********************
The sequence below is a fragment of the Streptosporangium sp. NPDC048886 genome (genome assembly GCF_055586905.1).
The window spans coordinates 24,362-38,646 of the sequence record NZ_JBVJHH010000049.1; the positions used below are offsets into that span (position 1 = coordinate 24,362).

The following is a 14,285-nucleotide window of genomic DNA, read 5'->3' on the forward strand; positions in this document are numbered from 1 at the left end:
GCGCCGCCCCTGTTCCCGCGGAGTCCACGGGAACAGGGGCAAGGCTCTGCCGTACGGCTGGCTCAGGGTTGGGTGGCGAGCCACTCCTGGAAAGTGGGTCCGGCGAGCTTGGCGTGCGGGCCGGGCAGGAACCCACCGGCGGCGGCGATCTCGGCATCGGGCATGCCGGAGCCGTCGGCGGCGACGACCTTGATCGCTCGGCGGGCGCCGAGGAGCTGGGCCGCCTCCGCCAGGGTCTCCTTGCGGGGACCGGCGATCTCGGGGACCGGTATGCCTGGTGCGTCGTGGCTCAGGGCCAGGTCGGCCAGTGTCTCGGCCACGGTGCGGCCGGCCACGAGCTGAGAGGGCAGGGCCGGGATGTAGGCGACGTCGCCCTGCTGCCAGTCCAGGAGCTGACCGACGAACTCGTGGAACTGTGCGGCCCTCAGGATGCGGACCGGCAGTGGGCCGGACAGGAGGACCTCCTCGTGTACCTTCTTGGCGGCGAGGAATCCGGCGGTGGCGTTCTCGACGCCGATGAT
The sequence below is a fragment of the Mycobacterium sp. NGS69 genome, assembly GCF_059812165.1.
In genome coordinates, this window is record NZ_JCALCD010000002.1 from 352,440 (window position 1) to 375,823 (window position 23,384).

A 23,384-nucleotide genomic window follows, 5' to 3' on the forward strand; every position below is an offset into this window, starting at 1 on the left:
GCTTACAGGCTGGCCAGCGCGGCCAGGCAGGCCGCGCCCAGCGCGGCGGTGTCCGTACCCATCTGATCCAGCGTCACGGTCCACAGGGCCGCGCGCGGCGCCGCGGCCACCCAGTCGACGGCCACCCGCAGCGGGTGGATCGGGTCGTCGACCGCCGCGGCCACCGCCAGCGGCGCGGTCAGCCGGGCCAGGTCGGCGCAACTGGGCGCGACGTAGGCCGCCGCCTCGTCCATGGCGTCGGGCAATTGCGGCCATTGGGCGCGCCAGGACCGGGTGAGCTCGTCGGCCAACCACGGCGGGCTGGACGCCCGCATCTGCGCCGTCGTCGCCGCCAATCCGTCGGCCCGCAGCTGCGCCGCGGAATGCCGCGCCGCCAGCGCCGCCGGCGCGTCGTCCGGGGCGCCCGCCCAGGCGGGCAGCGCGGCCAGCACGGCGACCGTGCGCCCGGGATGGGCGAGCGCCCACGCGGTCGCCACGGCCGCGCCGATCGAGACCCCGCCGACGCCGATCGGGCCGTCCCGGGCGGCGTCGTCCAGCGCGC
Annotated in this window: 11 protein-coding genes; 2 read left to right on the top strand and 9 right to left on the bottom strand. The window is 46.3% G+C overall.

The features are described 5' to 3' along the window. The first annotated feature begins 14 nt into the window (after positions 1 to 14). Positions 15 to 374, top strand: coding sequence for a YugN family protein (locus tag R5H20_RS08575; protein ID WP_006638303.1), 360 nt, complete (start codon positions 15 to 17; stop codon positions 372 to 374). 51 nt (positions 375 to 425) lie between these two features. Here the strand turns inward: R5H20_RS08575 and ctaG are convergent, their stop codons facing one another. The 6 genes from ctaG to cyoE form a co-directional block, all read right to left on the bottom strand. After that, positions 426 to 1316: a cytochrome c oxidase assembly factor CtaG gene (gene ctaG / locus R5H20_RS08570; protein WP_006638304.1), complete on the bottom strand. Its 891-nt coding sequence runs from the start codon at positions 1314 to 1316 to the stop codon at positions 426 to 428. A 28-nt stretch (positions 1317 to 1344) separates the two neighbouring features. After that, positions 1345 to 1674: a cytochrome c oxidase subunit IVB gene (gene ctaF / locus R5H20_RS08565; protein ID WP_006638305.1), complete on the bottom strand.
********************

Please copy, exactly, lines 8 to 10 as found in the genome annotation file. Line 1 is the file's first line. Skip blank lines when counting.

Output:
GCTTACAGGCTGGCCAGCGCGGCCAGGCAGGCCGCGCCCAGCGCGGCGGTGTCCGTACCCATCTGATCCAGCGTCACGGTCCACAGGGCCGCGCGCGGCGCCGCGGCCACCCAGTCGACGGCCACCCGCAGCGGGTGGATCGGGTCGTCGACCGCCGCGGCCACCGCCAGCGGCGCGGTCAGCCGGGCCAGGTCGGCGCAACTGGGCGCGACGTAGGCCGCCGCCTCGTCCATGGCGTCGGGCAATTGCGGCCATTGGGCGCGCCAGGACCGGGTGAGCTCGTCGGCCAACCACGGCGGGCTGGACGCCCGCATCTGCGCCGTCGTCGCCGCCAATCCGTCGGCCCGCAGCTGCGCCGCGGAATGCCGCGCCGCCAGCGCCGCCGGCGCGTCGTCCGGGGCGCCCGCCCAGGCGGGCAGCGCGGCCAGCACGGCGACCGTGCGCCCGGGATGGGCGAGCGCCCACGCGGTCGCCACGGCCGCGCCGATCGAGACCCCGCCGACGCCGATCGGGCCGTCCCGGGCGGCGTCGTCCAGCGCGC
Annotated in this window: 11 protein-coding genes; 2 read left to right on the top strand and 9 right to left on the bottom strand. The window is 46.3% G+C overall.

The features are described 5' to 3' along the window. The first annotated feature begins 14 nt into the window (after positions 1 to 14). Positions 15 to 374, top strand: coding sequence for a YugN family protein (locus tag R5H20_RS08575; protein ID WP_006638303.1), 360 nt, complete (start codon positions 15 to 17; stop codon positions 372 to 374). 51 nt (positions 375 to 425) lie between these two features. Here the strand turns inward: R5H20_RS08575 and ctaG are convergent, their stop codons facing one another. The 6 genes from ctaG to cyoE form a co-directional block, all read right to left on the bottom strand. After that, positions 426 to 1316: a cytochrome c oxidase assembly factor CtaG gene (gene ctaG / locus R5H20_RS08570; protein WP_006638304.1), complete on the bottom strand. Its 891-nt coding sequence runs from the start codon at positions 1314 to 1316 to the stop codon at positions 426 to 428. A 28-nt stretch (positions 1317 to 1344) separates the two neighbouring features. After that, positions 1345 to 1674: a cytochrome c oxidase subunit IVB gene (gene ctaF / locus R5H20_RS08565; protein ID WP_006638305.1), complete on the bottom strand.